Introduction On 25 July 2012, the UK Government (through the DECC – the Department of Energy and Climate Change) published its long awaited response to its October 2011 to January 2012 consultation on future levels of banded support under the UK Renewables Obligation (RO).

The RO is currently the main UK mechanism aimed at giving developers of more expensive renewable generation technologies grid parity with fossil-fired generation. Under the RO, renewables developers receive a subsidy per megawatt hour of electricity generated. This comes in the form of certificates (ROCs) that can be sold to electricity suppliers, who are obligated by law to supply a certain minimum level of green power in the UK market. ROCs are currently traded at about £45 each. Although current plans are for the RO system to be closed for new entrants in 2017, with a Feed In Tariff Contract for Difference approach to apply subsequently, projects already subject to the RO system are to be “grandfathered”; therefore, the levels of RO support will remain critical for the lifetime of those projects accredited to the scheme before it closes.

The report contains much that was expected based on last year’s consultation proposals, but also contains some surprises, particularly in respect of future levels of support for onshore wind projects after April 2014 and for all projects under 5MW after April 2013.

This client briefing outlines and comments upon some of the key elements of the Government’s proposals (which remain subject to State Aid clearance and Parliamentary approval). The full report can be found here http://www.decc. the-government.pdf.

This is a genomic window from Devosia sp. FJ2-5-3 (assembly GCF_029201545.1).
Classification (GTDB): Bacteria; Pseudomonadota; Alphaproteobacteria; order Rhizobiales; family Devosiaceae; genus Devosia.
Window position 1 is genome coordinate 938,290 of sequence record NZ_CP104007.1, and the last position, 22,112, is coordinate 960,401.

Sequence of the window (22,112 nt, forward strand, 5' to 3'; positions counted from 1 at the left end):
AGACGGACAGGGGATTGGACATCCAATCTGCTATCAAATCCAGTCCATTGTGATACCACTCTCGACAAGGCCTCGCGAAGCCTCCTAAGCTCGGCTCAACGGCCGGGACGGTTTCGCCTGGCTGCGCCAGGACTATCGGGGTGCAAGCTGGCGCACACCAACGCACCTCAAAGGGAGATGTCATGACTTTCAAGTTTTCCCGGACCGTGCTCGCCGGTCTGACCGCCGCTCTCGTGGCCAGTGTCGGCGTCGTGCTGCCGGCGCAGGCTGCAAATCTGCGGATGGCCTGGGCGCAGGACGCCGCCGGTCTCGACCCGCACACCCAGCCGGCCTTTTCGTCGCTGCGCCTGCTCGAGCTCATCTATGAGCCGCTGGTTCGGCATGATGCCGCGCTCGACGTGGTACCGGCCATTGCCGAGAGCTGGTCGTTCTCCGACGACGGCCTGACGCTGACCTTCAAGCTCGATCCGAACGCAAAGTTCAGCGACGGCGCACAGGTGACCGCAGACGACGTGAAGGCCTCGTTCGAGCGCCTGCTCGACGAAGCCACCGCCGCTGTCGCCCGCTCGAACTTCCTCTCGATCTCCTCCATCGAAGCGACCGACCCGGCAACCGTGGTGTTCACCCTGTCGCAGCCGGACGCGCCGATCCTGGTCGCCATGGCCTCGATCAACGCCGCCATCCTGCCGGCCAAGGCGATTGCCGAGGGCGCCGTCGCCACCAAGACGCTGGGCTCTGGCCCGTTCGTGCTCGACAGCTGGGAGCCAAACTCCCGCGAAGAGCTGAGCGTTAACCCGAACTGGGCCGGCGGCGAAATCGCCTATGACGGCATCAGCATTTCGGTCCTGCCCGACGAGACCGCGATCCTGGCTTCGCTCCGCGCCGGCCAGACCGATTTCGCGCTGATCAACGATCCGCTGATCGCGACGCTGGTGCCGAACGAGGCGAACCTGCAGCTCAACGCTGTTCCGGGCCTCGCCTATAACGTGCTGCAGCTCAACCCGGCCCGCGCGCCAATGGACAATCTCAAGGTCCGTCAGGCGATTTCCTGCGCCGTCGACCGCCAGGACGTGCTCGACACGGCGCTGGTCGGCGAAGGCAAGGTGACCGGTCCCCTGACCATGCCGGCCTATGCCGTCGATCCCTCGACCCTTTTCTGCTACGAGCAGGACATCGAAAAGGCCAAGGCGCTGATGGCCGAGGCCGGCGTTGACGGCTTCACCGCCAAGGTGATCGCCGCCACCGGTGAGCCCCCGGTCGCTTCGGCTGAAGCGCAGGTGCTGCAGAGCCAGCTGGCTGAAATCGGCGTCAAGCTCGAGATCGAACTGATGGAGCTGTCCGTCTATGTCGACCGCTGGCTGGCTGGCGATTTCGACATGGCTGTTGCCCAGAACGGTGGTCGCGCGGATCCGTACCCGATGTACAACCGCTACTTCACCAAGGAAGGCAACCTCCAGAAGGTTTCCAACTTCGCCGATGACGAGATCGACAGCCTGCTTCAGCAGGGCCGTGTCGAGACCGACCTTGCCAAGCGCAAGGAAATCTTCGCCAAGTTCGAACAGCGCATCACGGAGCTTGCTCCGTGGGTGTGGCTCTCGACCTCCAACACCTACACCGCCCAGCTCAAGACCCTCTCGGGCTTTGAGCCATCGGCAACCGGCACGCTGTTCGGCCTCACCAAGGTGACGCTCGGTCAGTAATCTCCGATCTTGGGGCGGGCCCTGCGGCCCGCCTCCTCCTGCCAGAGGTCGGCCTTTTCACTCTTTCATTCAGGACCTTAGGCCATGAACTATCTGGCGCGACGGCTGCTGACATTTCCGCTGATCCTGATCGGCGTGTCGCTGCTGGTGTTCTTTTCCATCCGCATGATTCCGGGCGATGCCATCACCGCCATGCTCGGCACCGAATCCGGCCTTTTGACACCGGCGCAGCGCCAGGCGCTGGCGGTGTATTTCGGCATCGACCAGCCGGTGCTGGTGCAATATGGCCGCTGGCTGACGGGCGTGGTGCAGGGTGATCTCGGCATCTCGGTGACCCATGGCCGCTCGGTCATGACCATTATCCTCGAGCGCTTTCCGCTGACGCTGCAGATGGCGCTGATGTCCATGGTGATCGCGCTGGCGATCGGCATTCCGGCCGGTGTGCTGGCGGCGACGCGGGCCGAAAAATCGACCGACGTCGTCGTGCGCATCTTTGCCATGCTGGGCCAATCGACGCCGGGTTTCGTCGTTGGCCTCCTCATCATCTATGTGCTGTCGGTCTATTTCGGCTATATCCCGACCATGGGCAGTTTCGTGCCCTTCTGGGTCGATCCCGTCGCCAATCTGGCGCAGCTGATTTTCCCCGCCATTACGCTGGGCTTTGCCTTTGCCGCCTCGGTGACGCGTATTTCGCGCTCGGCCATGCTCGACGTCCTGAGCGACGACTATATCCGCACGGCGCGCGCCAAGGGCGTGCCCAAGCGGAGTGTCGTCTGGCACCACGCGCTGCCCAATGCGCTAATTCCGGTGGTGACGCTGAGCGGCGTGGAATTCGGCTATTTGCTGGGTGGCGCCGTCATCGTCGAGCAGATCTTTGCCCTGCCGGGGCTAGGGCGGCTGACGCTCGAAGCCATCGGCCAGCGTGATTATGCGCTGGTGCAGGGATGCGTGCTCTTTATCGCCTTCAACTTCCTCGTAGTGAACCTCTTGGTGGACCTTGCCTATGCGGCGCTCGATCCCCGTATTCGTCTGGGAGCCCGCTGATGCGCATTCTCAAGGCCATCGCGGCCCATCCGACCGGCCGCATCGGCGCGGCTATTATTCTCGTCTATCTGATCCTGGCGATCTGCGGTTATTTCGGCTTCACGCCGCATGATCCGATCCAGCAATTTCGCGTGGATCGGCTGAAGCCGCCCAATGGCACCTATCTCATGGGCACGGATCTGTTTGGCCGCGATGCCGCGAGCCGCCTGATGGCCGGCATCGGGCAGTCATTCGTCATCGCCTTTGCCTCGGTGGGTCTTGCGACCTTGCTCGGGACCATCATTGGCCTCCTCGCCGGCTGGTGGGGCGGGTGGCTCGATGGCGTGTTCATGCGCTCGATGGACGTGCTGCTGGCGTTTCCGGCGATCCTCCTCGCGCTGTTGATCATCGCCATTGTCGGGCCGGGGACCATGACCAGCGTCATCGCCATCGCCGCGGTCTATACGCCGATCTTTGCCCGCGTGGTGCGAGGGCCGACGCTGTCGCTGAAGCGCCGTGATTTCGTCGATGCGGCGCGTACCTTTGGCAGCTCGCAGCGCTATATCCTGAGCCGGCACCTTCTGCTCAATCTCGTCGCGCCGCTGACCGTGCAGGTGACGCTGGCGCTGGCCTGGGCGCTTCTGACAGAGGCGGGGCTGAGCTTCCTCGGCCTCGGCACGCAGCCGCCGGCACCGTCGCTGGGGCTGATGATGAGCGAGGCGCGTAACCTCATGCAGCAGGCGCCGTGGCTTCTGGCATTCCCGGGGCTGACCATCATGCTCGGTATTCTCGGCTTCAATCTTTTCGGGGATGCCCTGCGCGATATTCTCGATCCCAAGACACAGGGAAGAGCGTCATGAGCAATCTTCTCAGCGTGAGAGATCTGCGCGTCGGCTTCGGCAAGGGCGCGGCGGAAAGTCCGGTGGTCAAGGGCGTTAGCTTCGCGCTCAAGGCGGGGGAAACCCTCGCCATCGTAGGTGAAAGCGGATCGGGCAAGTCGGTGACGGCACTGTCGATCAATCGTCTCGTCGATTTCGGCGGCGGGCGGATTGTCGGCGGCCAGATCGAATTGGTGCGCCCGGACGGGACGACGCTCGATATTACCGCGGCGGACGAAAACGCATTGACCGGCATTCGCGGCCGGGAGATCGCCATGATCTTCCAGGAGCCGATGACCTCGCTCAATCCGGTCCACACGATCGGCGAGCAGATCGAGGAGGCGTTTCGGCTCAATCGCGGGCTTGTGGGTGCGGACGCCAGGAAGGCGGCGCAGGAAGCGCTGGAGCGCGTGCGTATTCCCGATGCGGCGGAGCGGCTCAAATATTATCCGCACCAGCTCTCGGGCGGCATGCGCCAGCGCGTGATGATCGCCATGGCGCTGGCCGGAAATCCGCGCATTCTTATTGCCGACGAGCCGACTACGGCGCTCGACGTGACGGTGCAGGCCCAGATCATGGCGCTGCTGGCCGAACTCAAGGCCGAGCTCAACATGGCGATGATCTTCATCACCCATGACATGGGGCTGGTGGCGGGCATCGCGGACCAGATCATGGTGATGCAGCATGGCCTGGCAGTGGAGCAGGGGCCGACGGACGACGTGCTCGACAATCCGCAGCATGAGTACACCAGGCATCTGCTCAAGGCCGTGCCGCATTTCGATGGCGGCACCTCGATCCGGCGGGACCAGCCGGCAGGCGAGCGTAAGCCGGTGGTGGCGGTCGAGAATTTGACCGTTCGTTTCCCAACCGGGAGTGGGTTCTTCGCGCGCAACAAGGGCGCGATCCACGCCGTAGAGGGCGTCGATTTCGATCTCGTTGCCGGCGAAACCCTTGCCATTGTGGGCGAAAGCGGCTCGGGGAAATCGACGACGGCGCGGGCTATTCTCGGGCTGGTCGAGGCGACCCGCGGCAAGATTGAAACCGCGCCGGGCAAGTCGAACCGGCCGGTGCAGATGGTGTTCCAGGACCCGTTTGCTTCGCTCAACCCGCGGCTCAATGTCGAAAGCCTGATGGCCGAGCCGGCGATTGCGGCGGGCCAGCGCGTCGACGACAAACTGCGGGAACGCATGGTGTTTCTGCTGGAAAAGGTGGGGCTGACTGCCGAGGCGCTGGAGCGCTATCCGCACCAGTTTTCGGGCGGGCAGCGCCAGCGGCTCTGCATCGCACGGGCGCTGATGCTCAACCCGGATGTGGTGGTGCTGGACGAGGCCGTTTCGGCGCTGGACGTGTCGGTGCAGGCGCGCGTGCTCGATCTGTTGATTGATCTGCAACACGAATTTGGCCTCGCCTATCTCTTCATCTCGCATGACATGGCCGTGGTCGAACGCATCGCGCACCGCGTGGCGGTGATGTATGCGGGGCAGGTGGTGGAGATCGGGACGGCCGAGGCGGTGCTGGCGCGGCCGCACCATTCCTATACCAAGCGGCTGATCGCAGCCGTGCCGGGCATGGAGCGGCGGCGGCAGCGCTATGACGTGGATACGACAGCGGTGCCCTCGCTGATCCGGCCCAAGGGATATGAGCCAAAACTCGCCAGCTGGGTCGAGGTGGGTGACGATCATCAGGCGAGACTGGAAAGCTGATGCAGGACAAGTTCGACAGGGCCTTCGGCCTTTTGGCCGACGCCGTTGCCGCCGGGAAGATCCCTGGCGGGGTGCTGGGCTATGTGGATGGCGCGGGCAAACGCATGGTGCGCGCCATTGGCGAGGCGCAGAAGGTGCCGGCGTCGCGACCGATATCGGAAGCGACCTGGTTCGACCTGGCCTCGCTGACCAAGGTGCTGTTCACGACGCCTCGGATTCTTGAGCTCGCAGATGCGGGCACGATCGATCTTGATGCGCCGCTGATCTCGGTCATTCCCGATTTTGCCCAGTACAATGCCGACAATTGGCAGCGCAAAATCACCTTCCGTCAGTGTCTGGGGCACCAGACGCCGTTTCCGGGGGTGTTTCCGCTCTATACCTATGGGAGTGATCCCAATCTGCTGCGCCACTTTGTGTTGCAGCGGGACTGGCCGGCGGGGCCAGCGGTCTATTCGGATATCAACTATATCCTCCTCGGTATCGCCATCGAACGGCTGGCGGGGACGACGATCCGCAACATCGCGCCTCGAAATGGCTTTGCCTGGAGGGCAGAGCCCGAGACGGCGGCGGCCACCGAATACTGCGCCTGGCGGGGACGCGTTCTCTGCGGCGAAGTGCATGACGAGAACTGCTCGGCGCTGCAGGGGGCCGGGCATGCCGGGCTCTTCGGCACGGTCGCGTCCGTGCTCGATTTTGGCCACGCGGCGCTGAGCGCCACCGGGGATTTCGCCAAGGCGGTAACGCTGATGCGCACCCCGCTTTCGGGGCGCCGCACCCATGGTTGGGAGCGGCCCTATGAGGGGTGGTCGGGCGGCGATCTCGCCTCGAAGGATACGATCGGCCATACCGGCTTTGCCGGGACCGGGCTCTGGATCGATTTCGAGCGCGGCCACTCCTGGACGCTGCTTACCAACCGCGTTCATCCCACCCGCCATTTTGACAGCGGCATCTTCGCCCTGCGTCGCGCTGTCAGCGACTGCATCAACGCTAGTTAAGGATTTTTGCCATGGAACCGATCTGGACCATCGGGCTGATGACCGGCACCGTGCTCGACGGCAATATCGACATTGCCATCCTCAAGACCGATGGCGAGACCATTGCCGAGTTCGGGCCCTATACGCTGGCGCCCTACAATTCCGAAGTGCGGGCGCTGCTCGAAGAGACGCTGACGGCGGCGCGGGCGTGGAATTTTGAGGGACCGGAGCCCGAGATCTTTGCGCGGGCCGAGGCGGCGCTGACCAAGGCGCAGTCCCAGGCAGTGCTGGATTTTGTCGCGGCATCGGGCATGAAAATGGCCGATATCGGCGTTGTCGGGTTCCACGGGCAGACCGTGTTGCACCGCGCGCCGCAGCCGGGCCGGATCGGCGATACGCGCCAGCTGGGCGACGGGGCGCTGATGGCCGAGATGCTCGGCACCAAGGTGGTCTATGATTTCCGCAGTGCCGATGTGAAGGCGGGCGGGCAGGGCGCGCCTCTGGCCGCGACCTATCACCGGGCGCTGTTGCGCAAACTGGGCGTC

The proposals in outline As expected, the response confirms:

  • Onshore wind subsidies are to be reduced by 10% to 0.9ROC/MWh for new accreditations and additional capacity added in the period 2013-17, as has been proposed in the consultation process (but subject to important caveats discussed further below).
  • Offshore wind subsidies are to reduce in line with the consultation proposals – 2ROC/MWh for new accreditations and additions accredited in 2013/14 and 2014/15, then degressing to 1.9ROC/MWh in 2015/16 and 1.8ROC/MWh in 2016/17 reflecting expectations of reducing costs over time.
  • There will be no additional band for floating generation technologies.
  • Wave and tidal stream projects up to a maximum size of 30MW are to receive 5ROC/MWh as in the consultation proposals. Projects over 30MW will get 2ROC/MWh for their capacity in excess of 30MW.
  • There will be a range of different support levels for biomass fired plant, including a new ROC band to support existing coal plant converting to sustainable biomass fuels.
  • Levels of solar support remain, for the time being, at 2ROC/MWh, but are to be reviewed yet again.

Among the most controversial announcements are the following:

  • There is no guarantee that the cuts to onshore wind ROCs will be limited to 10% for the whole of the period to 2017. On the contrary, the 0.9% level is in fact only guaranteed until April 2014.
    • On the contrary, the 0.9% level is in fact only guaranteed until April 2014.